A few years back, Tyler Danielson, a GIS professional at Bolton and Menk, Inc. wrote a book called Lindsey the GIS Professional to help describe working with a geographic information system (GIS). In the book, Lindsey explains the information needed to create a map and how to collect it. Then she shows how to take that information to make a map of her favorite park. It gives readers a good introduction to the basics of GIS.Click here to read the book online: https://www.bolton-menk.com/books/lindsey/Lindsey.html.
Since the publication of the book, there have been several other companion resources produced. They can be found at www.LindseyLovesMaps.com:
At Home Activities – a maze, dot connect, data collection activity, analyzing data activity, drawing maps, and map coloring pages.
As we begin this new year you may want to challenge yourself with a new skill. Esri has a 6-week program, Learn ArcGIS Educator Program for New Users, available to give you an introduction to many of the core applications available for the classroom. Each week you will spend time watching videos related to the topic, take notes, share you thoughts using Flipgrid and discussion boards. For more information and resources visit the Learn ArcGIS Educator Program Hub:https://learn-arcgis-educator-program-new-user-learngis.hub.arcgis.com/pages/welcome.
USGS just released a Story Map summary wrapping up 2021 and the exciting developments with the Landsat mission including a newly launched satellite and 10 million scenes in the archive mark two high points.
December 2021 IGIC Lunch & Learn: Iowa/Utah Geospatial Exchange
This presentation will provide an introduction to the Iowa Geospatial Conference Exchange, a program to encourage sharing of GIS programs, data, and knowledge between state organizations. Amy Logan and Penny Vossler have returned from geospatial exchange in Utah with examples of Utah’s geographic resources and strengths, some great ideas from their conference, new friends, and great photos to share.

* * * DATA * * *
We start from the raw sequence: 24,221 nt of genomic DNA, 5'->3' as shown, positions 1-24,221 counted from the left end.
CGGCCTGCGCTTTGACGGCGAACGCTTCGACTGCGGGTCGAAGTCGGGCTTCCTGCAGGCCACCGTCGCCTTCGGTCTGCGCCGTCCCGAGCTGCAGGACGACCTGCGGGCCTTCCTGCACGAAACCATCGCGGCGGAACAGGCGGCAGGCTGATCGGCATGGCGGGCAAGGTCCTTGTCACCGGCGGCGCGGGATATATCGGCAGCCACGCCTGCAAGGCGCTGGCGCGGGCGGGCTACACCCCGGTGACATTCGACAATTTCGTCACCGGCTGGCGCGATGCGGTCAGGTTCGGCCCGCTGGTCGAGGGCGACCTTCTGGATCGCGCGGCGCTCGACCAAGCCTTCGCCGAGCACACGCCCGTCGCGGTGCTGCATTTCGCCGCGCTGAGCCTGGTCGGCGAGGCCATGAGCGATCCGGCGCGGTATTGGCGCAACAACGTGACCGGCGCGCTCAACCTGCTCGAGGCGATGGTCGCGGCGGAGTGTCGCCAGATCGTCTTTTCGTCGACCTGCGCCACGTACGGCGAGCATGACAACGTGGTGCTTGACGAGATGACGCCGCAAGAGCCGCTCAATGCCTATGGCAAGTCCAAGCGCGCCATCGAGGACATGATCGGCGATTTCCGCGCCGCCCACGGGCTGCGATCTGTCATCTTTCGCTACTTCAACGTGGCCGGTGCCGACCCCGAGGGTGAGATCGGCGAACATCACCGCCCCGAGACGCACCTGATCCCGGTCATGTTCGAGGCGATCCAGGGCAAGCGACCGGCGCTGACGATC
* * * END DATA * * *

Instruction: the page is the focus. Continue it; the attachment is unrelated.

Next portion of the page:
The Iowa Orthoserver (also known as the Iowa Geographic Map Server) has a variety of resources available to enhance and serve users. Today we are highlighting the Aerial Photo Dates layer. This layer allows users to determine the date of a particular image.
Open the Iowa Geographic Map Server ArcGIS Web App.
Select the first icon – Choose Map Layers (looks like 3 stacked sheets of paper.)
Scroll down to the Iowa – Aerial Photo Dates layer and then check the box to turn it on.
Expand the menu by clicking the tiny gray arrow to the left of the check box.
Now turn on whichever year of flight date you wish to use (the orange areas symbolize the flight paths and within them will appear the flight dates.)
*Please note* for some of the older imagery years (example 1930s, 1950s, etc.), you need to be zoomed in for the flight dates to appear. Zoom into an area of interest, the flight patterns and dates will be shown.
The statewide 2021 NAIP flight date layer is not yet available. This will be released when the layer is available. If you would like information regarding specific areas for the 2021 flight, please contact Amy Logan.
OpenStreetMap (OSM) is a publicly created and maintained world map – the Wikipedia for maps. Anyone with access to an internet browser can view the map and anyone with a free OpenStreetMap account can update the map. If you are new to OpenStreetMap visit their welcome page to a short introduction: https://osmgeoweek.org/guides/intro .
Here are several ways to get engaged with OpenStreetMap:
~ Review your local OSM basemap for accuracy and consider adding community features that are missing or need updating.
Here are photos from yesterday’s GIS Day event. We had over 50 visitors stop by our table in the ISU College of Design lobby for information about undergraduate minor in GIS and graduate GIS certificate, cupcakes, posters, trading cards and to help put our map puzzles together.